By Marcus M. Mottley, Ph.D.
While it is understood that the historical role of our diplomatic ambassadors is to serve as official representatives of Antigua and Barbuda, the changing realities of our economic and developmental challenges necessitate that this role evolves in much, much more.
In recent times we have seen some of our more able ambassadors play key roles, not only in ceremonial capacities, but in other roles such as negotiating critical and strategic agreements with foreign governments for social and economic projects. These foreign service officials bring a dynamic, action and results oriented perspective to their portfolios.
However, those ambassadors are in the minority.
Instead, most of our ambassadors seem to see themselves either as representatives who play ceremonial roles or who are involved in ‘representative activities’ where they attend meetings, conferences and social gatherings, or ‘represent’ our nation at celebratory activities hosted by other countries.
The majority of these ambassadors also see their role as that of ‘representing the views and concerns’ of our Government and spend a lot of time articulating those views to the power structures in the countries to which they are attached.
Many of these ambassadors have fitted into the comfortable roles that their predecessors appointed by the previous ALP administrations have always played. They have embraced the mantle of pomp, circumstance, and importance with which their positions come. Yes… it is important to represent our nation at some of the events to which they are invited… and to be present at the table… But, over the years that I have observed some of them here in Washington, too many have seen this social, ceremonial and philosophical representational role… as the role.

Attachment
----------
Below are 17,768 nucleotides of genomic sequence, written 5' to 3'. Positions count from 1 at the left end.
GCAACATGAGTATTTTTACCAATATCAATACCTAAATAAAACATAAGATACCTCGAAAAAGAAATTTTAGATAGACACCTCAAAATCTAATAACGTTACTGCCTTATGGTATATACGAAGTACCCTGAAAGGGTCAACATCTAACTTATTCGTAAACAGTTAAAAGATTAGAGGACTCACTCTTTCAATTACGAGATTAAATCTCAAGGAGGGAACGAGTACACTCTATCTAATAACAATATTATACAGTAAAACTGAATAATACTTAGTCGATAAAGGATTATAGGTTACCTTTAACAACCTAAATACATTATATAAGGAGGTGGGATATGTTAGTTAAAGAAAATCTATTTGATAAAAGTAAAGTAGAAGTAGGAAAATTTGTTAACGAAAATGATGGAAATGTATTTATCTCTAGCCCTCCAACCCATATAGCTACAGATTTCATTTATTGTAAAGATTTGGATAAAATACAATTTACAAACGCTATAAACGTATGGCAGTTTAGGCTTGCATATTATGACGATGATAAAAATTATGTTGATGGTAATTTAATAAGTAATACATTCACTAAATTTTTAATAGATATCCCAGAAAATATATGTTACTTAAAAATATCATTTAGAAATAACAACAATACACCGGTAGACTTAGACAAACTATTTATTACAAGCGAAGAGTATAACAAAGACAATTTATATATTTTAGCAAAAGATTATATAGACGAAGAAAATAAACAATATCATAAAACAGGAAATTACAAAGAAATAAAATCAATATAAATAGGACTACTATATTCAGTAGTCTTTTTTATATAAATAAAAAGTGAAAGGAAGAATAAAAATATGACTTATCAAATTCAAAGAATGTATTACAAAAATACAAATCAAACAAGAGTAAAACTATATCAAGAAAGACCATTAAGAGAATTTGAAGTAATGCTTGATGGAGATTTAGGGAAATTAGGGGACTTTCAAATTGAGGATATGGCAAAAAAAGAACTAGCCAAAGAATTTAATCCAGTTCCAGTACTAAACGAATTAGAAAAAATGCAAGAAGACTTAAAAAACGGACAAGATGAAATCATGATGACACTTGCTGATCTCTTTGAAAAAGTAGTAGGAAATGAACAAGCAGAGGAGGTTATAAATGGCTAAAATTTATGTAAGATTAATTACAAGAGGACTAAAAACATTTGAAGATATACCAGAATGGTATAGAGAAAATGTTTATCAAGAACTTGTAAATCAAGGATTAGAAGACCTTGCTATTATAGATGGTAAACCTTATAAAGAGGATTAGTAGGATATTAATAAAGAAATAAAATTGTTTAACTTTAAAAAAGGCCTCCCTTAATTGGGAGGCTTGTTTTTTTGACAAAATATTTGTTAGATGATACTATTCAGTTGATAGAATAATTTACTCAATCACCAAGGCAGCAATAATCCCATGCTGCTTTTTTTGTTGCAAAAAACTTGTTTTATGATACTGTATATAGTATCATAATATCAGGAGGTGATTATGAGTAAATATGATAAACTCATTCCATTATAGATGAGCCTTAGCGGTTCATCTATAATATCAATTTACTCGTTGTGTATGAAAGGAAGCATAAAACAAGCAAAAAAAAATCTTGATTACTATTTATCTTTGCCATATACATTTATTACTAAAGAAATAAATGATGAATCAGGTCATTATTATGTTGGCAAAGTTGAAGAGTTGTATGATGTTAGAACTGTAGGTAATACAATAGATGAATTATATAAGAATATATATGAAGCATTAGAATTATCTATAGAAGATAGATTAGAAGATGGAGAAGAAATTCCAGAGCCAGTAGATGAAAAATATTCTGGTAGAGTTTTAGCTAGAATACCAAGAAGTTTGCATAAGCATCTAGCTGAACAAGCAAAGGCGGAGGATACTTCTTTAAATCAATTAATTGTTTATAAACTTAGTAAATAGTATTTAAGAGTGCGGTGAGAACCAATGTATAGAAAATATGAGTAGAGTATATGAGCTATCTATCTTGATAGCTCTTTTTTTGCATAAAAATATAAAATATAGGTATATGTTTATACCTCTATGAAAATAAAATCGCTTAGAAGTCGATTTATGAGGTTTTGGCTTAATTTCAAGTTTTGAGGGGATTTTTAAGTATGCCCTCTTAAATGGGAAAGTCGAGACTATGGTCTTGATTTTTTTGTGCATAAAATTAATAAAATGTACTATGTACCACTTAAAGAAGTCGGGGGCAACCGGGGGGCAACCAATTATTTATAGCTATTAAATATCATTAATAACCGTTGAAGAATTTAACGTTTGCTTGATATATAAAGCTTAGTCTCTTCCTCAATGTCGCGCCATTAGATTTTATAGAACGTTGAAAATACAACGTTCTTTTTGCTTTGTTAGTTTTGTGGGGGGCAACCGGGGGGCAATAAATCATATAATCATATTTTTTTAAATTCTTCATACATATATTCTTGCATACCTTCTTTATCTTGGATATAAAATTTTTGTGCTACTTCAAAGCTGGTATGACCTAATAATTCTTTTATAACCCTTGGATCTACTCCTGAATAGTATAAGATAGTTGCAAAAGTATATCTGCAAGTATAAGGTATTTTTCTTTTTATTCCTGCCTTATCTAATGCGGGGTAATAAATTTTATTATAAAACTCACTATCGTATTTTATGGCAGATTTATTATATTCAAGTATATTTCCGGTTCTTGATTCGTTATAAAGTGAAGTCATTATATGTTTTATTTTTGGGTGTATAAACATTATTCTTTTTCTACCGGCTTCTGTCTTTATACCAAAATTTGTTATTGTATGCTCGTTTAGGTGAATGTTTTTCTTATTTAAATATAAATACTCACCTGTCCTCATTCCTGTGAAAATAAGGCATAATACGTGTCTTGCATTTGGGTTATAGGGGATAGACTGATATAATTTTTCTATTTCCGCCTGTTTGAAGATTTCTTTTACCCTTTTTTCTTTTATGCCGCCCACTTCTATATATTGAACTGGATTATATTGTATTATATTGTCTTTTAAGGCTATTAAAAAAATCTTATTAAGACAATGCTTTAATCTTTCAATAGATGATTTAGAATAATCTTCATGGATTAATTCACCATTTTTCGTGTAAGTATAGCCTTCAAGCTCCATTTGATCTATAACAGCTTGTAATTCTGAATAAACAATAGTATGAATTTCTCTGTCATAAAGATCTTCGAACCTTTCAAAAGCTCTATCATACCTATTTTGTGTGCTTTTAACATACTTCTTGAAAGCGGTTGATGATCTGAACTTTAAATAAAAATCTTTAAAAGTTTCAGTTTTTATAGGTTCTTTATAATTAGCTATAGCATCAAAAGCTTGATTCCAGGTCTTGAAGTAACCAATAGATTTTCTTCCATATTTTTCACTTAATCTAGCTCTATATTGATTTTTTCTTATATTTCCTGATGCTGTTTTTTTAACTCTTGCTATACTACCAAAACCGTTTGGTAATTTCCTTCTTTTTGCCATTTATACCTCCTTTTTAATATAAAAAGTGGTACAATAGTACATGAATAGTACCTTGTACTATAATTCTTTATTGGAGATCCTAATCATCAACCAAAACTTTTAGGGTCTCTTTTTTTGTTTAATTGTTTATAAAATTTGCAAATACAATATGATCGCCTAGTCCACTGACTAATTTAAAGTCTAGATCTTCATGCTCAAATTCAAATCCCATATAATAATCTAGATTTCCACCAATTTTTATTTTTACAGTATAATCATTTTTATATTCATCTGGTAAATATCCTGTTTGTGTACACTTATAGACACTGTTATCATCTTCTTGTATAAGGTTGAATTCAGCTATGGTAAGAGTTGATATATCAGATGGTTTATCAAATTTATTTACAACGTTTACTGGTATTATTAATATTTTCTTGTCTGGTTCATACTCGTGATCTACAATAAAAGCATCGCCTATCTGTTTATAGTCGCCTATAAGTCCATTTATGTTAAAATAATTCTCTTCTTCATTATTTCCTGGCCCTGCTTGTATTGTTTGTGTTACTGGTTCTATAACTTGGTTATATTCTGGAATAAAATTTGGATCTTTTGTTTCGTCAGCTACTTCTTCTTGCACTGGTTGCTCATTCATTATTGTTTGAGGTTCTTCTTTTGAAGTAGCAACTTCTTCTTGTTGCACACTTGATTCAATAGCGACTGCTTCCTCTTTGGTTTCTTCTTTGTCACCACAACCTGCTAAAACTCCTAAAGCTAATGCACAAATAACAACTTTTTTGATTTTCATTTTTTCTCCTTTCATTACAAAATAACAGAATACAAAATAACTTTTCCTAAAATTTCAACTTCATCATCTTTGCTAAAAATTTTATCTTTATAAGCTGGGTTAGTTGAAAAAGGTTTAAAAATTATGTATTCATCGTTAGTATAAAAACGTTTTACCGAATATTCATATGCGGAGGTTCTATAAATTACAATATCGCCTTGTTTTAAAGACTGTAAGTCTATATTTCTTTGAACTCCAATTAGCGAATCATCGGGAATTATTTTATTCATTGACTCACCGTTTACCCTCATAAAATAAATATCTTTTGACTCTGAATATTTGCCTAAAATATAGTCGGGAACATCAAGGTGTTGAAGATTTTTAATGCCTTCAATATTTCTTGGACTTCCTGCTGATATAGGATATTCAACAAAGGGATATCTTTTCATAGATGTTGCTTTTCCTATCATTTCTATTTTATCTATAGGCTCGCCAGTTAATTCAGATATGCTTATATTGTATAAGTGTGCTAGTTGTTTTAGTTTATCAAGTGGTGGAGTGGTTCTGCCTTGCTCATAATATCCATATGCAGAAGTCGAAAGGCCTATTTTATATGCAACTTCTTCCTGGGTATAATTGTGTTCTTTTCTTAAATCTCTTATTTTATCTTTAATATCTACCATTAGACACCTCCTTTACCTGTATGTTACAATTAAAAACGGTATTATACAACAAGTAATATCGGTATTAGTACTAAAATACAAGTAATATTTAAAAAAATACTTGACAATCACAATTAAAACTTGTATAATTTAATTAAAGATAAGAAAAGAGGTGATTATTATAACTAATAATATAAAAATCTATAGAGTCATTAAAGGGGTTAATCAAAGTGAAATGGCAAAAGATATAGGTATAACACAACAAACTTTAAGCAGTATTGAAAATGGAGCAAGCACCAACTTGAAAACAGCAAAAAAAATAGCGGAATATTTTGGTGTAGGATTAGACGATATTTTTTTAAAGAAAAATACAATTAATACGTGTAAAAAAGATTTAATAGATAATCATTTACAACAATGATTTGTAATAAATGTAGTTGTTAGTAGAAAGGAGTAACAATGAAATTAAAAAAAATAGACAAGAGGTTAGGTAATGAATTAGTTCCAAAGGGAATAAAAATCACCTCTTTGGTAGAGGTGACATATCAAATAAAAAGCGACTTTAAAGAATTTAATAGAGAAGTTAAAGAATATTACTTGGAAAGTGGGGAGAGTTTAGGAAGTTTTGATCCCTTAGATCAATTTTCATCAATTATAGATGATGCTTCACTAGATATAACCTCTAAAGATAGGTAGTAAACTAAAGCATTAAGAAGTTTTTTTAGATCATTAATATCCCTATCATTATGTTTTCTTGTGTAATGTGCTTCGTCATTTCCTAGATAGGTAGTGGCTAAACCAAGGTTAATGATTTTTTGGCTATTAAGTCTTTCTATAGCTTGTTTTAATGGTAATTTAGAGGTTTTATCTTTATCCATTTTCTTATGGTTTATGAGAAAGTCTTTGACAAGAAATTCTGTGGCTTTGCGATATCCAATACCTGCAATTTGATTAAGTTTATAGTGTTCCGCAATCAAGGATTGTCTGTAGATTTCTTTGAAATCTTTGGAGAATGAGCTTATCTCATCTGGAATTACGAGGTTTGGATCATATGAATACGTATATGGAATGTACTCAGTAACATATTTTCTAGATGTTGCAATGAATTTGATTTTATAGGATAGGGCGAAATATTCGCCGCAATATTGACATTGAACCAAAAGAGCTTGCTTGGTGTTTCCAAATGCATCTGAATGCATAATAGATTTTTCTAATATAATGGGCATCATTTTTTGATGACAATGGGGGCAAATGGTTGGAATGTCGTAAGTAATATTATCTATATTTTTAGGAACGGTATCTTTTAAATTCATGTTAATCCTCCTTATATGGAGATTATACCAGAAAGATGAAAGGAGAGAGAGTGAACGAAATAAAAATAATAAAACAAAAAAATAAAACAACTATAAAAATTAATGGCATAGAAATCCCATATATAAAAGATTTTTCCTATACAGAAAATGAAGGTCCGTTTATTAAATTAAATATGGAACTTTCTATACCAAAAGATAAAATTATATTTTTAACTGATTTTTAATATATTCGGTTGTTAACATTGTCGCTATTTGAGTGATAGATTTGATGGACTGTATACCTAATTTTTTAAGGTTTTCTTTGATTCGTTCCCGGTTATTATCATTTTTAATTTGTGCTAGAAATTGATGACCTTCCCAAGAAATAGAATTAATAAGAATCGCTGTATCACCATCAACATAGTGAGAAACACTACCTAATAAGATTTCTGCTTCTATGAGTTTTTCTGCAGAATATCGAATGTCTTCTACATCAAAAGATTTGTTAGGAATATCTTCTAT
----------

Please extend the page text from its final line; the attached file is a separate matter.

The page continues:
That needs to change. As a matter of fact… they should not have a role… but a job description with timelines, deliverables, performance factors and measurable outcomes!
A small nation like Antigua and Barbuda cannot afford to have ambassadors who play primarily philosophical, social and ceremonial roles. In this I am referring to both resident and non-resident ambassadors, and ambassadors-at-large. The country can only afford a handful of ambassadors at home or abroad. So we need those few to deliver big… to deliver the kinds of projects that impact hundreds of our citizens… in big ways.
A few of our current ambassadors ensure that they are able to secure a few tit-bits of aid for groups or government departments at home. Maybe a fire-truck last year, an ambulance last month, a police motor bike at the end of the year – all delivered with pomp and high ceremony. Yes… these are feel-good and look-good gifts from other countries. Good.
Yet, what we really need are ambassadors who negotiate bilateral agreements and develop international relationships that translate into major sustainable developmental projects for small business and communities. We don’t need fishes… we need the training and sustainable support mechanisms that will allow us to do our own fishing using modern day technological advancements.